It blows my mind that the U.S. is so astronomically behind the rest of the developed world when it comes to paid family leave. As Diffusion's headquarters is in London, I've seen the kind of government-supported family leave that my female AND male counterparts have enjoyed. I think the biggest issue women face is choosing to accelerate a career while also choosing to have children. I'm lucky that I was able to take time off work to recover and to be with my son when he was born; I know not all women are afforded that "luxury" with many women forced to return to work just six weeks after giving birth.
How has mentorship made a difference in your professional and personal life?
My boss, Diffusion CEO Ivan Ristic, was laughing at me the other day because I was repeating some of his advice back to him. Professionally, it has been the difference between suffering in silence and making progress; being able to spitball even the craziest of ideas and strategically analyze how we'll approach a challenge together might be the only way I could have survived the intensity of the growth we've experienced. Personally, I couldn't maintain my schedule and be home to put my son to bed if I didn't have amazing mentors who push me to envision the work/life balance I want and then to make it happen.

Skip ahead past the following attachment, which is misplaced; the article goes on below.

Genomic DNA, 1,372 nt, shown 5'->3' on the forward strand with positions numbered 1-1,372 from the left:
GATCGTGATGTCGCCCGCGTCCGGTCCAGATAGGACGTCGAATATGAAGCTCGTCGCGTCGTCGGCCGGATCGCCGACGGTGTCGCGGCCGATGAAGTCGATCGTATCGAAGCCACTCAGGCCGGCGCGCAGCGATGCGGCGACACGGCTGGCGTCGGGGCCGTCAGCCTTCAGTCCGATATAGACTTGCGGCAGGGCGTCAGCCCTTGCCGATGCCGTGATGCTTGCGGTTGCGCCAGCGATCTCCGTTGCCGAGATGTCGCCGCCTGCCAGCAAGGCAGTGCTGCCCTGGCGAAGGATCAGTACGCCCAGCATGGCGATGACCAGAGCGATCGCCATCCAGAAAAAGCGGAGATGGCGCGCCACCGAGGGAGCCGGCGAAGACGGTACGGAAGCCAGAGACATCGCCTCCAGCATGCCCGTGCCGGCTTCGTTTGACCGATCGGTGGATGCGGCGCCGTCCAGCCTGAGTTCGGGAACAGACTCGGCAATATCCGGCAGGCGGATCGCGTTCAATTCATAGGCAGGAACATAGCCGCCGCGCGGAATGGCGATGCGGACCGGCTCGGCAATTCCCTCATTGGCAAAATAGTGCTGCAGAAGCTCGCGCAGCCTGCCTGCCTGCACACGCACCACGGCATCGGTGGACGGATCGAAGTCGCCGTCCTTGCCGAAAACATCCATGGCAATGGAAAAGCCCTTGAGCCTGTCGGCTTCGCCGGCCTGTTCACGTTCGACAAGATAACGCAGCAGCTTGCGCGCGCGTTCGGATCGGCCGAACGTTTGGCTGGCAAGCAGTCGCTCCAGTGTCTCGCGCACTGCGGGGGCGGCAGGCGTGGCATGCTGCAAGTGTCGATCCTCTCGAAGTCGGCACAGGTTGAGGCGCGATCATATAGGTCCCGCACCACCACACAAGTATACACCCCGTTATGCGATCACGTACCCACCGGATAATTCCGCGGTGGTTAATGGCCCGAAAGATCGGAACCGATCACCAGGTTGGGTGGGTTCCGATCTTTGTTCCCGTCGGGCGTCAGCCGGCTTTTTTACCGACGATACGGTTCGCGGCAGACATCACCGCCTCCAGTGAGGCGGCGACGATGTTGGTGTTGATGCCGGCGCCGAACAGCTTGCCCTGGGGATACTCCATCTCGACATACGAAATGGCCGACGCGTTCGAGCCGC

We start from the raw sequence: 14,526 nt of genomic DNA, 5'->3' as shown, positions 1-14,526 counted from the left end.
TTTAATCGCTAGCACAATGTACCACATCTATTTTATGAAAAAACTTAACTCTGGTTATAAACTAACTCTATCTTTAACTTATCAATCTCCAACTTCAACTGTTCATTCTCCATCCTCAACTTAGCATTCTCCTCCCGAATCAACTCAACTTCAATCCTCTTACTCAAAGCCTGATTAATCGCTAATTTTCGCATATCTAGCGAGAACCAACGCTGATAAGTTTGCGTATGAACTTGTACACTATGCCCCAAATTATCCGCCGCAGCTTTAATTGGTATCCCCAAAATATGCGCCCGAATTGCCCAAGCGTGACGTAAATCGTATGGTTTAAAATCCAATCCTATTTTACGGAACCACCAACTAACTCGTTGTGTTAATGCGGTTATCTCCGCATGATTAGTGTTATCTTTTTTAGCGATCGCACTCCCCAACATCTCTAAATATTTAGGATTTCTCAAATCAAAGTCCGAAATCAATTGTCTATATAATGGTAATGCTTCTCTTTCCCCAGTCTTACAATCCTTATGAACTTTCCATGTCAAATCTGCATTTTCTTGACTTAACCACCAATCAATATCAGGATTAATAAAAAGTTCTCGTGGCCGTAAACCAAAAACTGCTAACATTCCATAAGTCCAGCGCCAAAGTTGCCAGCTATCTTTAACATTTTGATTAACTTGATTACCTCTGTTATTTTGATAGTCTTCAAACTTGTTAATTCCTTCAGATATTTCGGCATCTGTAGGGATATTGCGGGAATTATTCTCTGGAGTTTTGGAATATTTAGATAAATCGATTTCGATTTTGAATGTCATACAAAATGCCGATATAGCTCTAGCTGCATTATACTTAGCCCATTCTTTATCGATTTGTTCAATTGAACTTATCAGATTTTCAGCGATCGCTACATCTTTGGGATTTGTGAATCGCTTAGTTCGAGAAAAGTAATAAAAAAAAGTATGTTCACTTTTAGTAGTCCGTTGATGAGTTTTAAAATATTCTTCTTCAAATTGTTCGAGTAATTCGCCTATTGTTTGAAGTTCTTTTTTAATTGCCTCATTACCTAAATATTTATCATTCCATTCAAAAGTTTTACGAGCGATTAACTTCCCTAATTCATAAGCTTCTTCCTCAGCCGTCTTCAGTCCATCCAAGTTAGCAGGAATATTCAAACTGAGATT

Which other female leaders do you admire and why?
I dig Sheryl Sandberg. Her book "Lean In" came to me at a time in my career where I was considering what my professional future would look like if I decided to have kids. One of the pieces of advice in her book is to actively seek a job that you're obsessed with and lean into it - the idea is that women who do so are much more likely to return to work following any kind of maternity leave. I took the leap to join Diffusion shortly after reading that book, and my excitement for what we're doing at Diffusion is what made coming back from maternity leave a no-brainer.
What do you want Diffusion to accomplish in the next year?
We have really aggressive plans to further expand our office - we've enjoyed really incredible growth in the past year and we're not planning on stopping any time soon.